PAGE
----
Small ANimal Tomographic Analysis (SANTA) Core

THIS SERVICE CENTER IS CLOSED.  WE NO LONGER PROVIDE SERVICES TO INTERNAL OR EXTERNAL USERS.

 

 

Overview of Services

The Small ANimal Tomographic Analysis (SANTATM) Facility was established by Prof Timothy Cox at the University of Washington in 2008 with the support of the Murdoch Charitable Trust that enabled purchase of two high-resolution tomographic scanners: a Skyscan 1076 in vivo low energy micro-Computed Tomograph (microCT) and a Bioptonics 3001M Optical Projection Tomograph (OPT). In 2009, the Facility was relocated to the Center for Developmental Biology & Regenerative Medicine at SCRI. In its 9 years of operation, the Facility has grown to service the high-resolution 3D imaging needs of biomedical researchers throughout the vibrant Seattle translational sciences community, and at other Institutions across the country and internationally. The Facility performs contract imaging and collaborative projects, as well as offering technical assistance and full training in operation of the scanners and software to users who wish to do their own analyses. It is the only service facility in the US offering both OPT and microCT modalities.

 


The Skyscan microCT (X-ray-based imaging) is ideal for hard tissues such as bone, teeth and fossils, without any special specimen preparation. The scanner is also designed for live imaging of small animals such as mice and rats, and an anesthesia set up and full physiological monitoring is possible during the scanning. It is also useful for non-biological inanimate objects such as bioengineered materials, moulded plastics, cables, or other materials. In recent years the use of contrast agents has enabled the microCT to be used for imaging soft tissues. In this regard, we have experience with a variety of different contrasting procedures for soft tissue imaging in embryos, perinatal specimens and adult animals. Contrasting procedures for which SANTA staff members are experienced include the use of casts, injectable fillers, and metal/heavy element-based stains, such as phosphotungstic acid or iodine, which can each give superb results. Three isotropic resolutions are possible on this scanner - 9, 18 and 35 microns - with data size increasing exponentially with the resolution.

 


The OPT differs from the microCT in that instead of X-rays it utilizes white, infrared and UV light options and provides exceptional soft tissue anatomical detail in small samples (<2cm width). It also has the ability to detect whole mount protein and gene expression stains (eg. immunohistochemistry and in situ hybridization) and common colorimetric tissue stains (such as alcian blue for cartilage) in 3D at isotropic resolutions up to 3 microns. This system is unique in its flexibility of operation mode although it is ideally suited to model organism embryonic phenotyping, developmental biology and birth defects research in mouse models because the diameter and tissue density of the ‘morphogenetic’ and midgestational stages of embryogenesis permit simple and efficient chemical clearing of such specimens that is required to minimize light diffraction.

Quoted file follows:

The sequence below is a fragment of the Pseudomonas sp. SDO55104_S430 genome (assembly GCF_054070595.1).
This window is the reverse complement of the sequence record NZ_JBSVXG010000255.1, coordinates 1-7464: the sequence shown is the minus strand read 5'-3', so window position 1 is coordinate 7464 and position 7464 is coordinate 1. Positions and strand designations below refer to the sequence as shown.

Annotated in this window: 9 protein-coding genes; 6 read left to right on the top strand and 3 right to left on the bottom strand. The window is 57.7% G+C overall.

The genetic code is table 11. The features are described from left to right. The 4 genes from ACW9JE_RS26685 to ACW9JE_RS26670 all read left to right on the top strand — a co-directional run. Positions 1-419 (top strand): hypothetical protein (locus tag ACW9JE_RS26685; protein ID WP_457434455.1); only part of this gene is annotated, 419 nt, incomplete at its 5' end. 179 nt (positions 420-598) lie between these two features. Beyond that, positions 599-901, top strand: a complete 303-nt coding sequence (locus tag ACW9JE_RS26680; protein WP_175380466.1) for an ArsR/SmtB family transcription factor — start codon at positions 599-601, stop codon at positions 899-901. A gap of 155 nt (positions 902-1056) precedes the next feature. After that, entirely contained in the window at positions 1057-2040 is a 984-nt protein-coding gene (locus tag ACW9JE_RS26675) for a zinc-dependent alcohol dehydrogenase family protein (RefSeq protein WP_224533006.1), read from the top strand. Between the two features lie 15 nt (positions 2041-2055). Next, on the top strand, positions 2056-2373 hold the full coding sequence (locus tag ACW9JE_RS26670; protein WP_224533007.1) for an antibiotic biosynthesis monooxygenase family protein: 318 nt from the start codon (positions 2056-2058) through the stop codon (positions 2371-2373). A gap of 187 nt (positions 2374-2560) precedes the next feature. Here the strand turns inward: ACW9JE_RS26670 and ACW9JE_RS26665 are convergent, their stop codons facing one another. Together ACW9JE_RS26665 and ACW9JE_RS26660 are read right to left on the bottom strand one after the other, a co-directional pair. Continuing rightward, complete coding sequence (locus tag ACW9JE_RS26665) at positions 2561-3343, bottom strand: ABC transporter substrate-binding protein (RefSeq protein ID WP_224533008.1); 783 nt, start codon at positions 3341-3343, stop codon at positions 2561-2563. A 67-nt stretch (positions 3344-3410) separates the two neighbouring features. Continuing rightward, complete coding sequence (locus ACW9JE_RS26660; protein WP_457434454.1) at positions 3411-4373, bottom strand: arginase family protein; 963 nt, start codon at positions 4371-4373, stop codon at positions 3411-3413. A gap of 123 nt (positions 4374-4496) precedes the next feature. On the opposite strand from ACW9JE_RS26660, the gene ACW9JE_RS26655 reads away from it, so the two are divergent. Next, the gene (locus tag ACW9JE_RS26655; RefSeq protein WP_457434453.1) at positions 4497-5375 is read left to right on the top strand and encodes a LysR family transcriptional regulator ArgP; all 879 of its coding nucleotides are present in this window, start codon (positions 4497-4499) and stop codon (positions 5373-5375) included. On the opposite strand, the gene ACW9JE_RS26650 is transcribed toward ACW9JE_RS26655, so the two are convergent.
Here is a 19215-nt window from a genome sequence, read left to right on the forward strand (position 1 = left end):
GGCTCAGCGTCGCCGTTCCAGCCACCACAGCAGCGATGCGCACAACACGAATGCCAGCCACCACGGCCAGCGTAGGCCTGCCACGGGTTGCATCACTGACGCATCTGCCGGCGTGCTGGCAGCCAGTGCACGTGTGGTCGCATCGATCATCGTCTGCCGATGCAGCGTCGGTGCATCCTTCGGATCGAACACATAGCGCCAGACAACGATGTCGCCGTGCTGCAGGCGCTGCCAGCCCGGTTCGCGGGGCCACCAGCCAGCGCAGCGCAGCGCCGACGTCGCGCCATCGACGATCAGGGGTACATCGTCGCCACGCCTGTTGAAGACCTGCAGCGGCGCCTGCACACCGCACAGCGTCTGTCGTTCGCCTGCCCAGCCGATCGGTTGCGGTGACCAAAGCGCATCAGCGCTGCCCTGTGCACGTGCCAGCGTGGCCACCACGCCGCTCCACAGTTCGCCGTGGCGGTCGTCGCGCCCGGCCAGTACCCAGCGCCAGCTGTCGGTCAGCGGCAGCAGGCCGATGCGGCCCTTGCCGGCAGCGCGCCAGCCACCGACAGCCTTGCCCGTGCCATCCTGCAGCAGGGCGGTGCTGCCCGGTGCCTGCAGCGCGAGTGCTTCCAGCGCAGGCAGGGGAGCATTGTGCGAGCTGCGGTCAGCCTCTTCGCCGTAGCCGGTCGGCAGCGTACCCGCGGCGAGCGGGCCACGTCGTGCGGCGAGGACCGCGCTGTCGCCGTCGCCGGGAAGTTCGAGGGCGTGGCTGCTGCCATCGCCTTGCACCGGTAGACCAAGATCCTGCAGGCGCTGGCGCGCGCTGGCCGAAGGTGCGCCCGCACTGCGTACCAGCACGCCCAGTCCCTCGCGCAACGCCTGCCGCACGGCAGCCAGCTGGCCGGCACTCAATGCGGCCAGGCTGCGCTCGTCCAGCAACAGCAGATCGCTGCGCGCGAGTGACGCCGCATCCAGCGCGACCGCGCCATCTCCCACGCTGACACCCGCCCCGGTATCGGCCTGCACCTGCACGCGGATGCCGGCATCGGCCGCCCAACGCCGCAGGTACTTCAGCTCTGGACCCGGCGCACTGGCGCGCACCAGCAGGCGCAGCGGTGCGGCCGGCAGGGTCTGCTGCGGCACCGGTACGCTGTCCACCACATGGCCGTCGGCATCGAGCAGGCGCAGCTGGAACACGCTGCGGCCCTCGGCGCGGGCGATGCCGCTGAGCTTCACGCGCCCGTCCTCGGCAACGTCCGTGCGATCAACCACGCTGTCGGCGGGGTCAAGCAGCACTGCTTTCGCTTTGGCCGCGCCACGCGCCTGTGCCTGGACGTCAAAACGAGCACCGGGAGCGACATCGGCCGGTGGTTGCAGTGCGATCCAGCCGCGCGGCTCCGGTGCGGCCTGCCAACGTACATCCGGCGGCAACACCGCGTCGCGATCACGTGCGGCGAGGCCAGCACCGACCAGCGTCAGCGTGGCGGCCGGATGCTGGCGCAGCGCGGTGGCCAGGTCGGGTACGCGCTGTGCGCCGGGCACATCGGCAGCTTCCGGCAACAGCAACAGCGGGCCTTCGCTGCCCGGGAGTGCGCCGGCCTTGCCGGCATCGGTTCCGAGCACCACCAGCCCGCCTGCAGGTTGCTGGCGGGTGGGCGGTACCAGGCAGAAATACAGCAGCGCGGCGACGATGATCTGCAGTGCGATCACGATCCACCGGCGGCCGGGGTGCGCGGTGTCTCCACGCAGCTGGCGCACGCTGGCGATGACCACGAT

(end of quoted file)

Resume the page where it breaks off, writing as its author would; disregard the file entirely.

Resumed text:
The facility has seven high-end Dell workstations running 64-bit Windows 7. Each of these computers has dual quad core CPUs, latest generation Nvidia Quadro GPUs, 8-16GB of RAM, and up to 4 SSDs configured in RAID0 for extreme file read/write performance and realistic 3D volume rendering. All SANTA computers are clustered through a dedicated gigabit network, independent of the campus infrastructure, and share a common network file system for rapid reconstruction of raw data, post-processing and analysis of the large image datasets. Data storage and backup capabilities provided by the SCRI include a high-end HP rack-mount server with multiple gigabit connections to increase the available server bandwidth for the SANTA network. The new server resides in a physically secure limited access equipment room at the Institute, where all data is backed up incrementally on tape, and then periodically sent to Iron Mountain for off-site storage. All generated image data is also mirrored to a 16Tb RAID-5 DroboPro External Backup System on site. The facility has licenses for various commercial 2D and 3D image analysis software packages including Analyze (Mayo Clinic), RapidForm XOR and XOV, and Skyscan’s own suite (CTan, CTvox, and DataViewer), as well as various freeware image analysis and visualization software, including Drishti, ImageJ, Landmark, Dragonfly and 3D Slicer.


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